The present day Burmese language has to deal with four spoken languages belonging to two language groups {sa.ka:oap-su.} - Indo-European (IE) and Tibeto-Burman (Tib-Bur). To cover all 4 languages, I have to invent an umbrella language which I am calling BEPS {ba.n~pa-ak}. It is the acronym for BURMESE, ENGLISH, PALI, SANSKRIT  LANGUAGES or speeches {sa.ka:} in four scripts {sa}: Myanmar, IPA-Latin, Pali-Myan, and Devanagari.

#3. There is a possible direct link between Myanmarpr and Central Asia, which I'll call the Burma Paradigm . I've formed this paradigm, after coming across Mon Paradigm of Professor Michael Aung Thwin, and Pyu Paradigm of those who question him.

Because of my Burma Paradigm, I am taking some interest in Central Asia, the area into which Buddhism had spread before being destroyed by the Muslims. This has led me to The Assyrian Sacred Tree: A History of Interpretations, by Mariana Giovino, 2007, downloaded file in TIL HD-PDF and SD-PDF
- MGiovino-AssyrianSacredTree<> / Bkp<> (link chk 181009)

#4. Google gives: " Burma is the Burmese name, used at the beginning of the 12th century, but its origin is still unclear, but historians of Myanmar agreed that, the name derived from Brahmadesh in Sanskrit, which means land of Brahma Hindu god of all things." .
- My question: Which "historians of Myanmar"? Was the first one Taw Sein Ko?
    My observation: historians are not scientists - newer ones quoting older ones!
- My question: What about archeologists writing history?
    My observation: Relying on stone inscriptions - which may be just as unreliable as those by modern historians - can be just hearsay. As an example, see Sacred Geography of Dawei, by E. H. Moore, 2013 in TIL HD-PDF and SD-PDF libraries:
- EHMoore-SacredGeogrDawei<> / Bkp<> (link chk 180813)

#5. Going through the dictionaries of 2 Myanmar languages, Bur-Myan and Pal-Myan, the first thing that strikes the reader's attention is the difference in arrangement of TOC. The TOC of all Bur-Myar dictionaries begins with the consonants, and the vowels come later. Whereas TOCs of the Pal-Myan dictionaries begins with vowels, and then come the consonants. I now believe there is a reason behind it, that depends on the sonority of the aksharas.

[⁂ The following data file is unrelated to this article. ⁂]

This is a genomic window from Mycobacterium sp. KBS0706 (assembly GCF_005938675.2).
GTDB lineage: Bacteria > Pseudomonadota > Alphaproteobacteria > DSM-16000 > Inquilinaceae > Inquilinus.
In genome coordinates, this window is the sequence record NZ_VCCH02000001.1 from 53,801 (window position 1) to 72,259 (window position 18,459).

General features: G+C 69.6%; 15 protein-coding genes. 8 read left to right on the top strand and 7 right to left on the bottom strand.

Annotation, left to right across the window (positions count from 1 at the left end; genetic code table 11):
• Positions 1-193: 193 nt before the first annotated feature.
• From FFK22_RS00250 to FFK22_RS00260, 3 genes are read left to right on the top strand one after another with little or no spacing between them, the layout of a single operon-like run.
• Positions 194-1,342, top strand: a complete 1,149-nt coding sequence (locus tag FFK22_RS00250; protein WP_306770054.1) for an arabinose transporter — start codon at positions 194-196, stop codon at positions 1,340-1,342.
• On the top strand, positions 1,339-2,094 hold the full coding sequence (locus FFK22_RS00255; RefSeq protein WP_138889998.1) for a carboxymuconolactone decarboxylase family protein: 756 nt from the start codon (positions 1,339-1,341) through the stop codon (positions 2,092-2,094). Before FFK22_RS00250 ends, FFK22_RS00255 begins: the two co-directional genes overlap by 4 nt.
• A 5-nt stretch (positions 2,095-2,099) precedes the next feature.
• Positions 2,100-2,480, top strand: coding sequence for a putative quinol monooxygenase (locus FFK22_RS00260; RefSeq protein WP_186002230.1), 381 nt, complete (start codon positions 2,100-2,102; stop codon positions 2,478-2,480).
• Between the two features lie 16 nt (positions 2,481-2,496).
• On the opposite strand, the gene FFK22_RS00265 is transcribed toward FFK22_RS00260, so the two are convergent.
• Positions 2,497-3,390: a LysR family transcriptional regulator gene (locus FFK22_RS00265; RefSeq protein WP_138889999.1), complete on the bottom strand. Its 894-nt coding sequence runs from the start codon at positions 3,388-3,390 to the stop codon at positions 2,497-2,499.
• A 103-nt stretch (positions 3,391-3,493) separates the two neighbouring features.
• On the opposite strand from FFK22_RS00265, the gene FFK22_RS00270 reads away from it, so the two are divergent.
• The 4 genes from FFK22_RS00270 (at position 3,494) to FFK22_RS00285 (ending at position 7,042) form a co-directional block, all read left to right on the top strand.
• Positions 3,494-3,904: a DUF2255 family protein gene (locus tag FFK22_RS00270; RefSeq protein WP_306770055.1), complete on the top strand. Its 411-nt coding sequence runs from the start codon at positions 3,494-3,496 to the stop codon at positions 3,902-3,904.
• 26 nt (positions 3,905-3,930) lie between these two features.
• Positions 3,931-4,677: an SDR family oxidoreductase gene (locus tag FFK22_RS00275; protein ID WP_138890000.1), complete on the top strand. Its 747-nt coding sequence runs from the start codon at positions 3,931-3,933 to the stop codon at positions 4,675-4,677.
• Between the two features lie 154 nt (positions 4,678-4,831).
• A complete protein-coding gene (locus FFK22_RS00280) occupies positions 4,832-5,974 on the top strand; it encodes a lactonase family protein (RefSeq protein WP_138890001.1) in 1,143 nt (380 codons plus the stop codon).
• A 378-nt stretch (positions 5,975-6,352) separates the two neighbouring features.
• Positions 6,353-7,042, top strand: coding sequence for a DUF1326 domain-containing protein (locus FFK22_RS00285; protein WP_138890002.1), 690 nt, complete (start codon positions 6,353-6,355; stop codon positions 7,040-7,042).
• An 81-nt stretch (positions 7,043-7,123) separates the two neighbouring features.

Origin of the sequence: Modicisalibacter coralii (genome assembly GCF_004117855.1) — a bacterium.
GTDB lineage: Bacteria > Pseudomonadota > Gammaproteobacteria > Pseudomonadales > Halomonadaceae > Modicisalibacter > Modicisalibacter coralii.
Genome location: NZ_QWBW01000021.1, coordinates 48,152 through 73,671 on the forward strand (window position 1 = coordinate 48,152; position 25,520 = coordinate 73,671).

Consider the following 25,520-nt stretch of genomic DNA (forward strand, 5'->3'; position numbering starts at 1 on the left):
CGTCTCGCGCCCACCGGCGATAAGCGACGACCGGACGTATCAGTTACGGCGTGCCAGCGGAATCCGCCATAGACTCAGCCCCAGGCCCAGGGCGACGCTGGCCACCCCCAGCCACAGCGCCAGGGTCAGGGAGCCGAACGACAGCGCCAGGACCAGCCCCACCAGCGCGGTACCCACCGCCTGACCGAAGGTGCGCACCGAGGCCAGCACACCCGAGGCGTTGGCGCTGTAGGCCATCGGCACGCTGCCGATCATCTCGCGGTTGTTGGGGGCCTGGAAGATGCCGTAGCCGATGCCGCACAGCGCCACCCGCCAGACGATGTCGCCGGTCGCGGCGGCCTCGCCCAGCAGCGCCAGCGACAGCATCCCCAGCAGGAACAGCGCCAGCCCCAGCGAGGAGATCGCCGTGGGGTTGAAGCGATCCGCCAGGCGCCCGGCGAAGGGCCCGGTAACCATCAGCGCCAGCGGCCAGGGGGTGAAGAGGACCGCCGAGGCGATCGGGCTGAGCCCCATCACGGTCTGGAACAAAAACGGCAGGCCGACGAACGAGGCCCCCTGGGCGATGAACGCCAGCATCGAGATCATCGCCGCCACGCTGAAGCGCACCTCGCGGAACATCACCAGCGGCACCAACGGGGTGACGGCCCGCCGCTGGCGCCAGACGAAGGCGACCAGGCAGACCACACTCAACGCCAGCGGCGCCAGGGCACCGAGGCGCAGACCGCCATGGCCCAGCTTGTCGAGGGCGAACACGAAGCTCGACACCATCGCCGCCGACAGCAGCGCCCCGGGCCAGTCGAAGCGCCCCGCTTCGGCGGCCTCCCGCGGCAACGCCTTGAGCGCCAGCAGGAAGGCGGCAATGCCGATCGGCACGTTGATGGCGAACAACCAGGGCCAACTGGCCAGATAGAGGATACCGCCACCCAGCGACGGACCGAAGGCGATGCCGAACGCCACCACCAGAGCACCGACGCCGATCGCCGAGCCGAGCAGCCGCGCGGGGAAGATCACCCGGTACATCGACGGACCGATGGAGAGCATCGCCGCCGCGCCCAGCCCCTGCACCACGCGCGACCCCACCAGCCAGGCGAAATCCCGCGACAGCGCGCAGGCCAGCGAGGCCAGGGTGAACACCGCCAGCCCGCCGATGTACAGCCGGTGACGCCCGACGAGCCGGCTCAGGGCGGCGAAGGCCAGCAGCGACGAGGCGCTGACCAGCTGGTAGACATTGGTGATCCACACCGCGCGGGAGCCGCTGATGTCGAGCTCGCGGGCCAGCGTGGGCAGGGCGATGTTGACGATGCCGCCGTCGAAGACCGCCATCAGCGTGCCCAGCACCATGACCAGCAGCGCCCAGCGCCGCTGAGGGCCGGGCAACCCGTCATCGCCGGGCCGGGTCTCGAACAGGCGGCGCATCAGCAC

Contents of this page

Dialects of Sanskrit written in Devanagari script

There is strong link between Asokan script and Myanmar script - stronger than Devanagari script. I base my view on the circularly rounded shape of the individual glyph. There is about 33% similarity between the two. Rev. F. Mason (Taungoo, 1867), went further. Of course, there are scripts with rounded shapes - but theirs is not circular.

It is now accepted that the oldest speech {sa.ka:} is Vedic, most probably of the Tib-Bur (Tibeto-Burman language) group, and not of the Classical Sanskrit of Panini. Sanskrit belongs to IE (Indo-European) group. It was also used by speakers of Aus-Asi (Austro-Asiatic) group such as the Tamils. Tamils using Tamil-Brahmi is similar to Mon-Myan using the basic Myanmar script.

UKT 171208, 180326, 180403, 180802: I've modified the postulate of Shin Kic'si {shin kic~s}, who has been praised by the Gautama Buddha, as the greatest "grammarian" as shown on the right. 

The writing system, script {sa}, of King Asoka {a.au:ka. mn:}, should be called Asokan (now erroneously dubbed Brahmi). This has led many to believe it is the script of Ponnar {poaN~Na:} - the language of Hinduism, the Atta {t~ta.} religion. Emperor Asoka {a.au:ka. mn:} was Buddhist. He was never a Hindu. Before his conversion to Buddhism - the scientific philosophy based on the Anatta {a.nt~ta.} doctrine, he was a Jain - a religion similar to Buddhism.  Anatta {a.nt~ta.} is the antithesis of Atta {t~ta.} and the two can never be reconciled.

There are at least two major kinds of Ponnar {poaN~Na:} 'bramin': the Braahmana Poannar {braah~ma.Na. poaN~Na:} (the northern kind who speak one kind of dialect of Sanskrit), and the Shaivite Ponnar {i-wa. poaN~Na:} (the southern kind who speak a different dialect). Their faith is the Atta {t~ta.} faith the antithesis of Buddhism. To dubbed the Asokan as the Brahmi script is the greatest disservice done to comparative study of language. I usually differentiate the two Ponnar {poaN~Na:}, by how they pronounce the close-vowels. The northern {poaN~Na:} use /i/, whereas the southern ones use /u/.

See Wikipedia: https://en.wikipedia.org/wiki/Richa  170126, 171122, 180822
"Rucha or Richa , Skt-Dev ऋचा ... In Marathi or in Kannada [modern south Indian languages], it is pronounced as Rucha. In Hindi [modern north Indian language], it is pronounced as Richa ... The pronunciation of the given name 'Richa' varies based on the geography and native language of the speakers. Hindi speaking populace would pronounce the Sanskrit word as "richa" as opposed to Marathi or Kannada speaking populace. Both the 'ru' and 'ri' pronunciations of the given name are correct and are regional variants. "

This has given rise to at least two varieties of Brahmi script: Asokan-Brahmi and Tamil-Brahmi.
See the following Wikipedia articles:
- https://en.wikipedia.org/wiki/Brahmi_script 180802
- https://en.wikipedia.org/wiki/Early_Indian_epigraphy 180802